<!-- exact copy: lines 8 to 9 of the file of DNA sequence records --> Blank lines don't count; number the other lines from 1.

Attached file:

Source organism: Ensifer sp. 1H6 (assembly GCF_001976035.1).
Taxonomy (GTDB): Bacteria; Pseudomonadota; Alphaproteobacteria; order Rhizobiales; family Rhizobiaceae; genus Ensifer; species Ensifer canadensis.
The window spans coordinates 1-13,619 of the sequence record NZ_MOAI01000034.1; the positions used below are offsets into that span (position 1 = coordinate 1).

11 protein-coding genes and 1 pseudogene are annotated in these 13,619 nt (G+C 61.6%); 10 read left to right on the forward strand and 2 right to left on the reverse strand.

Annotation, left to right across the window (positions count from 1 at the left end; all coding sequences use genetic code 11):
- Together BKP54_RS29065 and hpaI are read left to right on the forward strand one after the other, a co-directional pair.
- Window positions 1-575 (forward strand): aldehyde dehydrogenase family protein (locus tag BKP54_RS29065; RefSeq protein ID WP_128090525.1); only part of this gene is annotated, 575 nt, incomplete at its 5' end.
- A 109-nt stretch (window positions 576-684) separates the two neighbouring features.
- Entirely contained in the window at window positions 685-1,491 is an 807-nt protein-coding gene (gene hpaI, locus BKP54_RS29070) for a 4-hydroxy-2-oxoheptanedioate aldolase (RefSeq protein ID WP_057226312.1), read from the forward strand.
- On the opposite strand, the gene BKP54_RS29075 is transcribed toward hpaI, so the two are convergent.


- A 109-nt stretch (window positions 576-684) separates the two neighbouring features.
- Entirely contained in the window at window positions 685-1,491 is an 807-nt protein-coding gene (gene hpaI, locus BKP54_RS29070) for a 4-hydroxy-2-oxoheptanedioate aldolase (RefSeq protein ID WP_057226312.1), read from the forward strand.